Special cut-protection clothing is part of legally prescribed personal protective equipment for the 25,000 professional foresters in Germany, who work with chain saws on public and private land. Overalls with several layers of ultra-strong fibers stop the saw before wearers are injured, but are clumsy and hot, hampering and heating foresters. The Hohenstein Institute, Bönnigheim, Germany, sought a more comfortable solution. An innovative sensor system called HORST embedded in cut-protection trousers switches off the saw before it gets too close to the legs.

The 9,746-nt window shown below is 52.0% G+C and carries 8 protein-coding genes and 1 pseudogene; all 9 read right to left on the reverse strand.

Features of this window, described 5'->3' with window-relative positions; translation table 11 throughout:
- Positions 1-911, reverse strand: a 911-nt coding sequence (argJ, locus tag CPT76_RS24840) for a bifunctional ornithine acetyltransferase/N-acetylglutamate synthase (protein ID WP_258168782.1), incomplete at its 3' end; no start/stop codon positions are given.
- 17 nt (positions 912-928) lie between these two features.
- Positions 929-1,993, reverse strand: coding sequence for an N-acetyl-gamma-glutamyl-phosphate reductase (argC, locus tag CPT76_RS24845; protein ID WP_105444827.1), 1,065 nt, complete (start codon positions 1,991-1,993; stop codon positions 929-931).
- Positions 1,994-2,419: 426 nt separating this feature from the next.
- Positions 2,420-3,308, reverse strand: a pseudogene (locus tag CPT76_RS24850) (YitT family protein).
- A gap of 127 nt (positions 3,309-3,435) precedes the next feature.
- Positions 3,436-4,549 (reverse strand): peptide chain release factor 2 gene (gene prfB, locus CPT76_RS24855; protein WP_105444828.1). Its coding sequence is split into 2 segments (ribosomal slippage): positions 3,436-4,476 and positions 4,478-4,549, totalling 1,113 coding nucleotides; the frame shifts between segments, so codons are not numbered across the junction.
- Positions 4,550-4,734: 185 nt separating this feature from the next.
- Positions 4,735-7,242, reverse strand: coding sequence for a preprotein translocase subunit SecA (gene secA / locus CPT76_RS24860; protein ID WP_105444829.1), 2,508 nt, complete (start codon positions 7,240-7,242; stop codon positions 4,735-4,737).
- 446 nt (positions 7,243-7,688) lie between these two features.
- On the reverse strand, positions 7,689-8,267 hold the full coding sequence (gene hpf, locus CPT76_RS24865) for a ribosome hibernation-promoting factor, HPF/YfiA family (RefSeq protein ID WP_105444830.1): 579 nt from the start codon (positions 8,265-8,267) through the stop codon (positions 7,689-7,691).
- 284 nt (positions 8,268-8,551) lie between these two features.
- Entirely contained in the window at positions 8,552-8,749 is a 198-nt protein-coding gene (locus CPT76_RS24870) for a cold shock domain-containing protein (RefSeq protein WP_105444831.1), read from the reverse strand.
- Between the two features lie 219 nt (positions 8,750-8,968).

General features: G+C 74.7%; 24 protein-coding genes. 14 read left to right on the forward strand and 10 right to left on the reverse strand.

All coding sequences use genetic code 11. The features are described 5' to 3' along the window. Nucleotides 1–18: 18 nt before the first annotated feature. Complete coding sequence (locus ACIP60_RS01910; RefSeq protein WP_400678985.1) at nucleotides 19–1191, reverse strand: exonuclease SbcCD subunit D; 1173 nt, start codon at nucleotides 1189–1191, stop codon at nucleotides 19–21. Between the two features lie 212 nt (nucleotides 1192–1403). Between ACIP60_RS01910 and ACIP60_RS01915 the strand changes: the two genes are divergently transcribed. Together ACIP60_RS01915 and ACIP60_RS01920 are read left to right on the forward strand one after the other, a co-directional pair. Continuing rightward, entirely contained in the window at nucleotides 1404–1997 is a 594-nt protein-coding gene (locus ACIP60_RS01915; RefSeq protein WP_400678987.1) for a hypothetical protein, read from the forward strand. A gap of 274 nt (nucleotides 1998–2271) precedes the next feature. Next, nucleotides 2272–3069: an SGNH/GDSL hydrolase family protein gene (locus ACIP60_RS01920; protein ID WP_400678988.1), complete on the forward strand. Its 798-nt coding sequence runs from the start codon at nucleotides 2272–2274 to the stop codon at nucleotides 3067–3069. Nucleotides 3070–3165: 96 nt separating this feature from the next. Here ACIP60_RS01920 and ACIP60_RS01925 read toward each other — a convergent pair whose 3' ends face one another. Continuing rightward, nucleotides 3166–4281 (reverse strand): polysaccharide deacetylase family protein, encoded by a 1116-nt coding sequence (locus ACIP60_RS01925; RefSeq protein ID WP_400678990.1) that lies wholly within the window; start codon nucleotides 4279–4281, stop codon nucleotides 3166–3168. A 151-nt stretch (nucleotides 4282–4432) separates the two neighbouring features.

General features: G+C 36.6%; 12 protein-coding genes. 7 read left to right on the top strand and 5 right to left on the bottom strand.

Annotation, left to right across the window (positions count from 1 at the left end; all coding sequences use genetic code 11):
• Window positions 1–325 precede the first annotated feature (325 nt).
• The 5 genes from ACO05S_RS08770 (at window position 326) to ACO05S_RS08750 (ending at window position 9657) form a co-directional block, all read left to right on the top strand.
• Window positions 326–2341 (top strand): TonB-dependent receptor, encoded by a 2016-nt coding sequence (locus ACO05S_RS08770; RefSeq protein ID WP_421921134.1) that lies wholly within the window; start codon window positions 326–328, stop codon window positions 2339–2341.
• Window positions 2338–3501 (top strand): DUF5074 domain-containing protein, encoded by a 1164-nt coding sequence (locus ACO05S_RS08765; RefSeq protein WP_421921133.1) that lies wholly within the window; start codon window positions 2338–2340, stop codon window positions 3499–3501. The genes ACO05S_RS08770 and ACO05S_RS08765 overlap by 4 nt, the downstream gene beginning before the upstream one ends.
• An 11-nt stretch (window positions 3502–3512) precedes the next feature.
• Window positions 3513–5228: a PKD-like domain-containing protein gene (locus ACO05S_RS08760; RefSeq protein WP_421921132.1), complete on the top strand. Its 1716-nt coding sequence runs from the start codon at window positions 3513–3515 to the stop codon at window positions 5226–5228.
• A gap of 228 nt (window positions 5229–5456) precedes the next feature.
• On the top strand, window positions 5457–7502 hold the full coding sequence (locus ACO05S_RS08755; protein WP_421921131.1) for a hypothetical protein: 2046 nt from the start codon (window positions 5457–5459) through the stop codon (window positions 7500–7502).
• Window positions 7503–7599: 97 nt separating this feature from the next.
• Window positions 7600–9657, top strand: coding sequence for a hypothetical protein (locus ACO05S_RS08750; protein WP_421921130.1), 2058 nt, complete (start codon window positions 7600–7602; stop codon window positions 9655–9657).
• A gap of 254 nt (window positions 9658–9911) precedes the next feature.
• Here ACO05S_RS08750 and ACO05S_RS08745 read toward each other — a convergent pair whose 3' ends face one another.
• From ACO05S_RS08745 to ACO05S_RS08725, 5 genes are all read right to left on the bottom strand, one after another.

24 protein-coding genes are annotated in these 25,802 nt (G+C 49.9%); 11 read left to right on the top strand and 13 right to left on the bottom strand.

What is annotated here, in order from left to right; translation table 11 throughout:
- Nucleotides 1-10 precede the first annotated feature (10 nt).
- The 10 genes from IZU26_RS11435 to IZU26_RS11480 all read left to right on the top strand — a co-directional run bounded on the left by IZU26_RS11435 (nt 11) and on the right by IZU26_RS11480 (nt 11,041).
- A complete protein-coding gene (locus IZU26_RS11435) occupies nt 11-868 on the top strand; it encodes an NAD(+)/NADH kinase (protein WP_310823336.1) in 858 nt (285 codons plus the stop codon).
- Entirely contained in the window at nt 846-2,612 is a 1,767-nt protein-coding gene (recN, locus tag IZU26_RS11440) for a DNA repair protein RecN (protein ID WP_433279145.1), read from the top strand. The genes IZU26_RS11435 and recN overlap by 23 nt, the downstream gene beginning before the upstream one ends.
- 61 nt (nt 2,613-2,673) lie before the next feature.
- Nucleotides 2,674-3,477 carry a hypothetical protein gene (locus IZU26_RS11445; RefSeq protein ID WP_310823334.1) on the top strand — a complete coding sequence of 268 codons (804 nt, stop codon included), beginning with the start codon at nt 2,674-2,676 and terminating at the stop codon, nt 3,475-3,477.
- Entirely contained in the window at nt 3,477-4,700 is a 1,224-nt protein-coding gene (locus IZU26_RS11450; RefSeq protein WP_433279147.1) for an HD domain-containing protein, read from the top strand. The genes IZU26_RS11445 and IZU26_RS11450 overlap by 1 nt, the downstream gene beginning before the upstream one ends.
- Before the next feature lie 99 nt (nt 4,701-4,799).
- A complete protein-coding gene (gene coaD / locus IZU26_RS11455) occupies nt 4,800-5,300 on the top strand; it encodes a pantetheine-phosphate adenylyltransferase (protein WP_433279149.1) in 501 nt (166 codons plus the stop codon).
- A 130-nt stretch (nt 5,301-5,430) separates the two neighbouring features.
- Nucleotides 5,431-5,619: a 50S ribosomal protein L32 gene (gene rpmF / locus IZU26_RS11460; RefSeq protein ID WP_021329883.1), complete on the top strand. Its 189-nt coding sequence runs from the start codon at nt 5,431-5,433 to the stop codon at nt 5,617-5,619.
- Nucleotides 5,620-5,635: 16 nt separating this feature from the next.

Magnets on the chainsaw’s guide bar and magnetic field sensors incorporated into cut-protection textile create a magnetic field around the forester. If the saw comes too close (a minimum of 5 to 10 centimeters in trials), a radio signal stops the saw. Only the radio transmitter uses a battery. Besides being lighter and more comfortable, the sensor textile stands up to washing and doesn’t restrict cutting or manufacture of the garments, so may be viable for many other applications.